In advice for a new report by the development charity ActionAid a lawyer in Matrix Chambers today warns that European Union trade commissioner Peter Mandelson is violating a legal duty to Africa by undermining alternatives to his trade plans which, critics fear, threaten the jobs of millions of poor people.
This deepens embarrassment for Mr Mandelson after leaked documents in May showed that he is seeking to exploit his close relationship with Tony Blair to persuade him to revise UK policy. In March the government had issued a statement questioning the speed at which African countries should open their markets to products from EU big business under proposed economic partnership agreements.
Now Kate Cook, a government lawyer before moving to Matrix Chambers, says Mr Mandelson’s uncompromising position on EPAs breaches treaty obligations to African, Caribbean and Pacific nations. The legal alert is signalled as Jack Straw today, with Britain holding the European presidency, chairs talks between EU foreign ministers at Coldra Woods, near Newport in Wales. The advice to ActionAid counsels that Mr Mandelson is violating a trade and development treaty made with ACP countries at Cotonou, in the West African state of Benin, which obliged the EU to consider alternatives to its plans.
This latest move will intensify pressure on Mr Mandelson to give 76 ACP nations - many of them among the poorest in the developing world - a choice over EU deals. More than 180 MPs have signed a Commons motion attacking EPAs and the cross-party international development committee expressed concern over the proposals. In addition, criticism has come from Mr Blair’s Commission for Africa, UN secretary-general Kofi Annan, Botswana’s president Festus Mogae and Kenyan trade minister, Dr Mukhisa Kituyi.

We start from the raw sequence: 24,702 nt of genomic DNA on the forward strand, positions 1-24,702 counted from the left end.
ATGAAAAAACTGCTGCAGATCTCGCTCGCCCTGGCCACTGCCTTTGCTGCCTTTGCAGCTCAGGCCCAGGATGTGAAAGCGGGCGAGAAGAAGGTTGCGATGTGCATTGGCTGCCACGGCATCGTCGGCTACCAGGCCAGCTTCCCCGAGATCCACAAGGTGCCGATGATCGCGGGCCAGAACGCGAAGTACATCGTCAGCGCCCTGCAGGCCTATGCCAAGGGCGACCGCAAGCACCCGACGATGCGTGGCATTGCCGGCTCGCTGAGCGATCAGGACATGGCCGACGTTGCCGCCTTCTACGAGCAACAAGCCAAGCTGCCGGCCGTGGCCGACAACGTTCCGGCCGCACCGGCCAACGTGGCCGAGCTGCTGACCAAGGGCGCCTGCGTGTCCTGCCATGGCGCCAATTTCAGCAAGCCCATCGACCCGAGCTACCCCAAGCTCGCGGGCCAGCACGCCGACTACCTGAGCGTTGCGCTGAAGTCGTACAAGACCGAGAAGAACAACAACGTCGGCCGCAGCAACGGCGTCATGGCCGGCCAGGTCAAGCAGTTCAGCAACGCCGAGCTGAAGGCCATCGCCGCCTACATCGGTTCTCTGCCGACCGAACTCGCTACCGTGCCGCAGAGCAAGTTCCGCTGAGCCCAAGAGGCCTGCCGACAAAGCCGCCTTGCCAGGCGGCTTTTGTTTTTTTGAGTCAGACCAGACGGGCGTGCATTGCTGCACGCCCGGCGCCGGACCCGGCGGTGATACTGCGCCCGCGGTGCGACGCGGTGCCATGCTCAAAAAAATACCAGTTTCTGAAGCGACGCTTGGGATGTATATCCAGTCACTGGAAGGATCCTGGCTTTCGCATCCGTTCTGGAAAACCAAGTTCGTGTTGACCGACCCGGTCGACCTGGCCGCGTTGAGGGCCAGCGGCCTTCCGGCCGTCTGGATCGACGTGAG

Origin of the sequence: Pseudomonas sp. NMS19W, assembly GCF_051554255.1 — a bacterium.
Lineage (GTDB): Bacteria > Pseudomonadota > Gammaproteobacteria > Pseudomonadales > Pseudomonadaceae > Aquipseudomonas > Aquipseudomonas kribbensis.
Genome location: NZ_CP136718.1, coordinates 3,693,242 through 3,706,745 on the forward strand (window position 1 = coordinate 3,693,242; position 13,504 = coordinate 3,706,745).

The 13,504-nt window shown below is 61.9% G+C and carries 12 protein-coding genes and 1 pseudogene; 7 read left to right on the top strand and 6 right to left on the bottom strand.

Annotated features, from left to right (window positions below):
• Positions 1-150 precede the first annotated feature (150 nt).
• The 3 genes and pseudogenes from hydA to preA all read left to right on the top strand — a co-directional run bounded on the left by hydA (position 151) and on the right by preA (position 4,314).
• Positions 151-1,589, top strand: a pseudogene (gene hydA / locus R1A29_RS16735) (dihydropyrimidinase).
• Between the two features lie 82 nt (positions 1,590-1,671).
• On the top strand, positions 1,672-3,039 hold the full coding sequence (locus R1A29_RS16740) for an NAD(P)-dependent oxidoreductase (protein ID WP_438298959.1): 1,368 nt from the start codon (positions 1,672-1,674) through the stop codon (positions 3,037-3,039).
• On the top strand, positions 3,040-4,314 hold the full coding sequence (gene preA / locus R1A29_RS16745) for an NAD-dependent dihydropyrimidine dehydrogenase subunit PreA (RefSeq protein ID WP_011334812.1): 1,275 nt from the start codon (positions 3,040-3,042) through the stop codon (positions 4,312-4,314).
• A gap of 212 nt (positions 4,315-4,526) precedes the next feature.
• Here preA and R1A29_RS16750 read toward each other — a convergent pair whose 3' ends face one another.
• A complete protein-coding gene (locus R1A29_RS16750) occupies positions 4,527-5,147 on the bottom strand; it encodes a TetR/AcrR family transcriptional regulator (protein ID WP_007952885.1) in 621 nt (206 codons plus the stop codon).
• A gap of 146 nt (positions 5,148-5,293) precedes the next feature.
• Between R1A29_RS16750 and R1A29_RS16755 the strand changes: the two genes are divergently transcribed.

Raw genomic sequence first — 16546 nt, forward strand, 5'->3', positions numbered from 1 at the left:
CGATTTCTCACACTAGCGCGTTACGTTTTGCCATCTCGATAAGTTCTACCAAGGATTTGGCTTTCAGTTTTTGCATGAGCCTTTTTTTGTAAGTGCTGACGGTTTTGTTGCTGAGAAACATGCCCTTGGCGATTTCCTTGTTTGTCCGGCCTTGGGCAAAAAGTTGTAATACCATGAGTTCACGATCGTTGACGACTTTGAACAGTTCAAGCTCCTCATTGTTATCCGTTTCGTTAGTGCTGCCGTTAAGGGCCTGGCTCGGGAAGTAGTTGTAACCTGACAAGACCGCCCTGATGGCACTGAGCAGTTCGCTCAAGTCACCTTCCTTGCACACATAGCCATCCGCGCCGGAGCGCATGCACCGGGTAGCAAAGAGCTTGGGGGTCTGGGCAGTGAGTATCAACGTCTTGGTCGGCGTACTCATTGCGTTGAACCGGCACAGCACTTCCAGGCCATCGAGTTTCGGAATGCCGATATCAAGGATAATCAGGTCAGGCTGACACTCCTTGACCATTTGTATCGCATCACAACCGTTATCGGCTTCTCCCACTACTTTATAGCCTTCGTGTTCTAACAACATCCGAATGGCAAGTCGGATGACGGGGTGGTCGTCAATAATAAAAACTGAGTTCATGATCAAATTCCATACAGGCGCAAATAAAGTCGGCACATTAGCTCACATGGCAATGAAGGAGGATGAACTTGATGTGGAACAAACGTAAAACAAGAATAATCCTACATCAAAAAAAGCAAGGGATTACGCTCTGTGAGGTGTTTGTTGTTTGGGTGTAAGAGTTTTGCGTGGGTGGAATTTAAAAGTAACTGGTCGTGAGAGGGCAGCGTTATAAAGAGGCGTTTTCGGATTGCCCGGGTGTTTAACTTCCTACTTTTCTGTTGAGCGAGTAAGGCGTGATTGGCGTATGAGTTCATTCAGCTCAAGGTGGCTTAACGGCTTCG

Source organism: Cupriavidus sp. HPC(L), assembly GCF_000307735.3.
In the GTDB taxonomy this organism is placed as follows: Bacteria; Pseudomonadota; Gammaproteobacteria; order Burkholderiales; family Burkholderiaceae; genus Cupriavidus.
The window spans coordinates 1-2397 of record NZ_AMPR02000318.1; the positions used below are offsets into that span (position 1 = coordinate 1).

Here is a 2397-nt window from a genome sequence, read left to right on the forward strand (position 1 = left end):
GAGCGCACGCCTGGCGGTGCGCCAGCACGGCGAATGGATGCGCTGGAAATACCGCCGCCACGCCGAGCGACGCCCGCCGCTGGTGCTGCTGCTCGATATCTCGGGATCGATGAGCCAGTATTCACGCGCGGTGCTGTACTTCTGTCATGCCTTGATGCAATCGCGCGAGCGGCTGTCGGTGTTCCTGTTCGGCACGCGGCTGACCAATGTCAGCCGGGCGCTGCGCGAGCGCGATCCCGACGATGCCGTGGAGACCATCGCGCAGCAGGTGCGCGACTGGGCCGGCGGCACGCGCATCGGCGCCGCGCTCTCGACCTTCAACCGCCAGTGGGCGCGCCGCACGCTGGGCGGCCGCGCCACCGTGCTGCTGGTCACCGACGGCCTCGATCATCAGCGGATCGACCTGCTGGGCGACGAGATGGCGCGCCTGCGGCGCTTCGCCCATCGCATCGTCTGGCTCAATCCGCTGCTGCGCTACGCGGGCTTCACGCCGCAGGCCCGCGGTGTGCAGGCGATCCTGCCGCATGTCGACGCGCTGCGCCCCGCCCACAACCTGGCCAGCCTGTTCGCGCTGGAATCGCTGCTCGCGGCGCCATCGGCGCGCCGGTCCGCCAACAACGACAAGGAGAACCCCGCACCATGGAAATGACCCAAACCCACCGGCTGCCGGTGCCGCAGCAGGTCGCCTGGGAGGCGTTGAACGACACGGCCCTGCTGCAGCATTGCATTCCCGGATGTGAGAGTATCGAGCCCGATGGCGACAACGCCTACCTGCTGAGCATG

And the EPAs controversy is widening as Britain, also presiding over the G8 group of the richest nations, faces rising heat to stop forcing developing countries to open their markets in the run-up to the World Trade Organisation ministerial summit in Hong Kong in December
ActionAid is concerned that Mr Mandelson will bully poor ACP countries into accepting EPAs through fear they will otherwise lose aid and access to European markets. Amid a warning that EPAs would risk the livelihoods of millions of people, the charity today launches a new report examining pro-development alternatives.
The report’s author, ActionAid trade policy officer Tom Sharman, said: “Peter Mandelson is breaking international law by rubbishing alternatives to economic partnership agreements and Tony Blair, Jacques Chirac and Gerhard Schroder are letting him get away with it.
“But it is not too late for the EU to scrap plans to force open African markets and start proper discussions on a trade deal that puts poor people before big business.”
http://www.actionaid.org.uk/media/i... for the report
http://www.actionaid.org.uk/media/i... for the legal advice